Photographer: Michael Nagle/Bloomberg

Bisignano Joins Mike Piazza at 9/11 Memorial and Museum Benefit

  • First Data CEO is honored with BNY Mellon, Starr Foundation
  • John Oliver emcees; Leon Cooperman, Kevin Plank are guests

Frank Bisignano, CEO of First Data, and Mike Carpenter, former CEO of Ally Financial, huddled Wednesday night at the National Sept. 11 Memorial & Museum benefit.

Mike Piazza, Frank Bisignano and Kevin Plank

Photographer: Amanda Gordon/Bloomberg

Bisignano worked under Carpenter at Citigroup through the terrorist attacks in 2001. Their offices were at 388 Greenwich Street near the Twin Towers.

“My office was next to Mike’s, we’d look out the window when we came back and all we’d see is the smoke coming up,” Bisignano said.

Carpenter elaborated: “Frank essentially kept us in business,” he said. “All the connectivity was severed. He and his team made that disaster-recovery plan work so we functioned again.”

Alyssa, Gerald and Agnes Hassell

Photographer: Amanda Gordon/Bloomberg

At the benefit, John Oliver as emcee helped honor Bisignano, a board member of the memorial and museum. Gerald Hassell accepted an award on behalf of BNY Mellon, where he was formerly CEO. And Maurice “Hank” Greenberg, CEO of CV Starr & Co. and former CEO of American International Group, was recognized with his wife Corinne. He is chairman and she a director of the Starr Foundation.

Corinne and Maurice Greenberg

Photographer: Amanda Gordon/Bloomberg

The event raised about $3 million and drew more than 1,000 guests to Cipriani Wall Street to support the memorial and museum, which remember and honor the 2,983 victims who died in the attacks of Sept. 11, 2001, and Feb. 26, 1993.

One takeaway from the tragedies was that lessons carry forward. Bisignano offered one small example: His firm is distributing thousands of its Clover mobile-payment units to help small businesses operate in the Houston area after the destruction of Hurricane Harvey.

“For us, the ability to rebuild lower Manhattan was a great thing,” Bisignano said.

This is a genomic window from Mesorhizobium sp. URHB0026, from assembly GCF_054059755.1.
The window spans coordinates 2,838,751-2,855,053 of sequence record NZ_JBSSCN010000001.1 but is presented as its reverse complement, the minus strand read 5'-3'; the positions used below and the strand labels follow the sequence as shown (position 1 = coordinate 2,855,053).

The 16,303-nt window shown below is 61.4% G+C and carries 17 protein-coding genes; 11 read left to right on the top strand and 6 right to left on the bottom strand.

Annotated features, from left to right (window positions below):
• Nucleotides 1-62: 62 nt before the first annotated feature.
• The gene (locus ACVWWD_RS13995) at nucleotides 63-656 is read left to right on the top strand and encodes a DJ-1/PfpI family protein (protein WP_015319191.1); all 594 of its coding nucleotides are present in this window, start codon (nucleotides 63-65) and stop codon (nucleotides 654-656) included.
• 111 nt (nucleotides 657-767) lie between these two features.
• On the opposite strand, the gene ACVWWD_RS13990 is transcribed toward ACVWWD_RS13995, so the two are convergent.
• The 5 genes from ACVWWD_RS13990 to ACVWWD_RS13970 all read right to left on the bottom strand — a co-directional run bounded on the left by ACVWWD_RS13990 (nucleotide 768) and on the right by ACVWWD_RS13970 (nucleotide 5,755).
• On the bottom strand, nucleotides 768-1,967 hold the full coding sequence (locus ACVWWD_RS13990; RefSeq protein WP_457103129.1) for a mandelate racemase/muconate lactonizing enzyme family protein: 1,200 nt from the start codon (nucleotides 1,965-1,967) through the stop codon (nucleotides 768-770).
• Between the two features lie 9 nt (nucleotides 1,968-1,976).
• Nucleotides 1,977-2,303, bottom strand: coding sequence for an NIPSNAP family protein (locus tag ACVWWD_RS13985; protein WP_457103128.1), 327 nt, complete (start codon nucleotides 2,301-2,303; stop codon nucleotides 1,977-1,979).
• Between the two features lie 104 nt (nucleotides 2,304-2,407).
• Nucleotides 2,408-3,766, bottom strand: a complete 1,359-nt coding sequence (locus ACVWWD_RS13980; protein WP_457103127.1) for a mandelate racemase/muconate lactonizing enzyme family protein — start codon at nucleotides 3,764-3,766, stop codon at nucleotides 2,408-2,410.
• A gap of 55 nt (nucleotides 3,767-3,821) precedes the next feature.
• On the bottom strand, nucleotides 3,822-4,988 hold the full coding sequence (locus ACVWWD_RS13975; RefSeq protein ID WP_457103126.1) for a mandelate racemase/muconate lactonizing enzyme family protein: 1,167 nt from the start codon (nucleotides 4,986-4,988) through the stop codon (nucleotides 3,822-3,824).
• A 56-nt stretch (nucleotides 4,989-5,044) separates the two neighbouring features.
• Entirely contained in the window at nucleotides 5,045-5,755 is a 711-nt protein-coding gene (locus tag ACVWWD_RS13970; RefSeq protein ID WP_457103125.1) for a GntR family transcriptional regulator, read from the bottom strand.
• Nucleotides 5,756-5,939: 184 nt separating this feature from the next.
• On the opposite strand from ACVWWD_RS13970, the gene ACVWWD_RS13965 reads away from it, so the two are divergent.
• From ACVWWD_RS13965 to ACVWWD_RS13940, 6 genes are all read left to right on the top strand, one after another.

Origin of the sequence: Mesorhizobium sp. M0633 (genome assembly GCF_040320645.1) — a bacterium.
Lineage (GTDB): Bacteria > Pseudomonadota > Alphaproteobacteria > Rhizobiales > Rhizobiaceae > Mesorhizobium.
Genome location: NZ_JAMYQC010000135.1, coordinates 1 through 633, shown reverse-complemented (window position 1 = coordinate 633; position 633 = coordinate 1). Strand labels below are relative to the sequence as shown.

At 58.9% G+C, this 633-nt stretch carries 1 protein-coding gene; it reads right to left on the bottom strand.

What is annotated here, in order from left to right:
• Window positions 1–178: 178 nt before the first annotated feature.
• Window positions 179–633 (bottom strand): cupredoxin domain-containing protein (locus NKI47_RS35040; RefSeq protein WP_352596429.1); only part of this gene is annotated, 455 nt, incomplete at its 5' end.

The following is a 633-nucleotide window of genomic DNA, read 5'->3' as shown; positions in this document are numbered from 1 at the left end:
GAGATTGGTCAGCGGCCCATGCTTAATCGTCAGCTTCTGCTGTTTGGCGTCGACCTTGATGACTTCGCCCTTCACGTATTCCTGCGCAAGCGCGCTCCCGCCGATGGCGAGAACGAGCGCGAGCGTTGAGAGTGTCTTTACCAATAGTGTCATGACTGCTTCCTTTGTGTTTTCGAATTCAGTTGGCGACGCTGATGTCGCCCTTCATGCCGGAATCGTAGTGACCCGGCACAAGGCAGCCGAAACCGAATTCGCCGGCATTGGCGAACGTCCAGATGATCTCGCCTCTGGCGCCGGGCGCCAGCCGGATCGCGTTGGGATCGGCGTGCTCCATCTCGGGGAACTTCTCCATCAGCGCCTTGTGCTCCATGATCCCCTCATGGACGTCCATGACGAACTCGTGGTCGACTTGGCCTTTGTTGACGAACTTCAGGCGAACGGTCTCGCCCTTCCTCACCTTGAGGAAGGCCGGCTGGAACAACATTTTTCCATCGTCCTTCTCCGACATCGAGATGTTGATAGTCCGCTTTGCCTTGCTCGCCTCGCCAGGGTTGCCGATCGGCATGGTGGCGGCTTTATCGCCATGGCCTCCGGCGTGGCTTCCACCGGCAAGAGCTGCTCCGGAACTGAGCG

Alice Greenwald

Photographer: Amanda Gordon/Bloomberg

It was Alice Greenwald’s first benefit as president and CEO of the institution after serving as the museum’s director for more than 10 years, responsible for developing the exhibitions. Since opening in 2014, the museum has seen more than 10 million visitors.

“The world we live in is so confusing, and in many ways there’s such an atmosphere of fear, people are seeking to come to a place where there was so much mutual support,” Greenwald said. “That’s what 9/11 was really about. It wasn’t about distinctions, it wasn’t about difference, it was about everybody coming together. If you were in New York, you felt that. Everybody wanted the best for the city. It was wounded.”

Leon Cooperman, left

Photographer: Amanda Gordon/Bloomberg

Greenwald said the memorial and museum stand apart from current national conversations about immigrants and monuments. “What we’re doing transcends politics, transcends those issues and tensions,” she said. “In some respects, it’s the antidote to sectionalism.”

Cyndi Lauper performed “True Colors.” Mike Piazza, the beloved former New York Mets catcher, mingled. Also spotted: Kevin Plank, CEO of Under Armour, Howard Lutnick, CEO of Cantor Fitzgerald, Ric Clark of Brookfield Asset Management, Leon Cooperman of Omega Advisors, Ruth Westheimer, Larry Silverstein and Bill Rudin.

The memorial and museum’s chairman is Michael R. Bloomberg, founder and CEO of Bloomberg LP, the parent of Bloomberg News.

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